“What is it?” I asked. It looked pretty crude and pretty old. Cromwell blew and brushed the dust and packing straw away. “That's Mexican, isn't it? I asked.

     “Yeah”, Cromwell said. He was staring pretty hard at the thing. I heard gears grinding somewhere far off.  
     “Just some cheap tourist crap somebody left behind.”

     “Well, what do we do with it?” the manager asked. “How much is it worth?”

     “I don't sell any of this stuff in my shop but you might find someone who wants it,” said Cromwell. I noticed a weird glint in his eye. I had seen it before. “I don't have any use for it myself.” 

      “Well, darn. OK, well, I tried.” The manager looked as though he was at a loss. “Problem is this is the only 10x12 unit I got left and that darn crate has got to go or I'm gonna lose a customer. Seems a shame to throw all this stuff in the dumpster. I was hoping you would want to take it off my hands. You were the only pottery shop in the yellow pages in Ruby Beach.”

     Cromwell looked at the guy like he was a panhandler outside a saloon. “Well, what do you want to do, pay me to haul it off?” He looked at me with a very theatrical 'Can you believe this guy?' look. I have found myself playing the straight man for Crom more than once. I looked at my watch, which I wasn't wearing.

     “Look, Crom, this trip to the museum was a blast but I've got to get back to work.” I started to walk back to Cromwell's big Dodge van. The outside bell for the storage place's office telephone started ringing. The manager was torn. The phone kept ringing. Cromwell cut loose with another dramatic turn, cupping his chin in his hand and gazing thoughtfully at the ceiling of the storage unit.

     “I guess I might be able to unload some of this junk at the flea market in Daytona next week”, he said. That was a pretty good one. He didn't even have any idea if there actually was a flea market in Daytona. If the pottery thing ever went flat on him, Cromwell had a promising future as a used car salesman. “I guess I could give you twenty bucks for the lot of it.”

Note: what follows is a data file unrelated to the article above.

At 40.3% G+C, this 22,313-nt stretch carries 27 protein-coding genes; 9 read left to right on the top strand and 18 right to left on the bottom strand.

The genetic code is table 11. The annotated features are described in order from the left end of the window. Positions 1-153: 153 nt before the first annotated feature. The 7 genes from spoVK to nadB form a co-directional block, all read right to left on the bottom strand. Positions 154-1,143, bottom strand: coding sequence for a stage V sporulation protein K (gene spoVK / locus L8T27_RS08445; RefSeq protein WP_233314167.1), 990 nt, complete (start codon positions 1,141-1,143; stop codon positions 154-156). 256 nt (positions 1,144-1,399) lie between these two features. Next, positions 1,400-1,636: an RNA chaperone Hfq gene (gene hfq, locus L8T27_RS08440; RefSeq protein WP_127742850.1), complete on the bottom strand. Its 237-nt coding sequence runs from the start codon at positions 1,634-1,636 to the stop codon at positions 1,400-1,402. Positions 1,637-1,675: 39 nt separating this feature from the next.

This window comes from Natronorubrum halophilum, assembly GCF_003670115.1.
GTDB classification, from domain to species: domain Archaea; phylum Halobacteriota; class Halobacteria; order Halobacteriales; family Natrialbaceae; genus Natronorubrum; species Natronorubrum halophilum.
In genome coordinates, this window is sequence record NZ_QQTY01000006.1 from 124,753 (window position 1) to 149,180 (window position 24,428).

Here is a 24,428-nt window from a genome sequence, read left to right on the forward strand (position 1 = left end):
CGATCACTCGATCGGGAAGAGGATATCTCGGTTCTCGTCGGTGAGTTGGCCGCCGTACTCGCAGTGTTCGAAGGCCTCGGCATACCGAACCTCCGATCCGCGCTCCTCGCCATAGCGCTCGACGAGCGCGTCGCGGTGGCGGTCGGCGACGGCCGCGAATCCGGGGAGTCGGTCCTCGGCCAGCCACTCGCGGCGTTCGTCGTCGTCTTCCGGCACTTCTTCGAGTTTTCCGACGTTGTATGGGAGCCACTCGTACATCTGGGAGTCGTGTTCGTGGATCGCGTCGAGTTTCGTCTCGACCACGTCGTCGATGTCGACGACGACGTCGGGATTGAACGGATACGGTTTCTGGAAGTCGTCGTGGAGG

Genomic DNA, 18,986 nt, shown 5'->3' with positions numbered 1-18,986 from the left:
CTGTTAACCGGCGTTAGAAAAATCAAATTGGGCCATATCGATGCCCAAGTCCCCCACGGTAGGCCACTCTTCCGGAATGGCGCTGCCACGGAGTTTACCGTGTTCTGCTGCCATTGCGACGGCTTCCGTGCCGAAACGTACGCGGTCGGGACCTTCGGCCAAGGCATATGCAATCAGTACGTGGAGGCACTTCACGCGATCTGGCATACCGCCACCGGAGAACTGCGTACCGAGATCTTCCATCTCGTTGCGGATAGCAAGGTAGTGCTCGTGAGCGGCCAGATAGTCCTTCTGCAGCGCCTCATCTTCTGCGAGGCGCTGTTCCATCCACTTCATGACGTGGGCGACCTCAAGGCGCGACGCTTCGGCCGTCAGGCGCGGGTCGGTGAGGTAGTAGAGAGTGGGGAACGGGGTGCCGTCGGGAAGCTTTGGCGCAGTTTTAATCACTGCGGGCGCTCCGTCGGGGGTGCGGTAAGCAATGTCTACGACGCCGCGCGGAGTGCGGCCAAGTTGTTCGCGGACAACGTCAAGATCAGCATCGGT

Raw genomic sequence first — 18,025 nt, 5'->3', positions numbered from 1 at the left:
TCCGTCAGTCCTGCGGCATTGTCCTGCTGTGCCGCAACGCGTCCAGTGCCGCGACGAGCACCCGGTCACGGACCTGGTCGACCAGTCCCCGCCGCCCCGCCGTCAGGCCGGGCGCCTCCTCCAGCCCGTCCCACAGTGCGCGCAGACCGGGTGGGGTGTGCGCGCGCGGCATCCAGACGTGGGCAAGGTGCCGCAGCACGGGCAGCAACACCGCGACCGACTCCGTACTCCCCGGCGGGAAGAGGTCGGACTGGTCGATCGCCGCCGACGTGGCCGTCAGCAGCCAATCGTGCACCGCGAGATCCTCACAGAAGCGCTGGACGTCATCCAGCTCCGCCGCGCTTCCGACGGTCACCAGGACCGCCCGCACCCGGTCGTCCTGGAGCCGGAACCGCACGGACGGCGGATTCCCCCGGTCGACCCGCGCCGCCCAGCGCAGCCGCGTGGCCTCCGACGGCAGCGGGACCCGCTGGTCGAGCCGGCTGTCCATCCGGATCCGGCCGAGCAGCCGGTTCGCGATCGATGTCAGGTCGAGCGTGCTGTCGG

“Sold!” yelled the manager over his shoulder, already hustling back towards the office and the ringing phone. Cromwell watched him go, then called out: “I'll need a receipt!”

     He turned to me. That glint in his eye was a positive flame now. “Quickly, Blix! And for the love of Montezuma don't even scratch any of these little fuckers! He went to the back of the van and got a big two-wheeled dolly and pulled out the ramp built into the back. He could move pretty fast when there was a profit involved.

     “These are the real deal, aren't they?” I asked.

     “We gotta get this crate out of here pronto,” he said. “Lift up on the corner there and let me get the dolly under the edge.” We wheeled the crate up the ramps and into the van. It was heavy and this was starting to feel like a regular job. Cromwell was on fire. He threw the ramp back into the undercarriage. He hustled around to the driver's side, jumped in behind the wheel and off we went. He stopped at the office door. “Look,” he said, handing me a twenty dollar bill. “Get the receipt and make sure he puts the shop name on it and not mine. And make sure he dates and signs it.” I took the twenty and got out of the van.

     “Am I on the clock, Boss?” I asked.

     “Just hurry!” He wasn't in a joking mood. I went into the office to get a receipt from Mr. Greenjeans.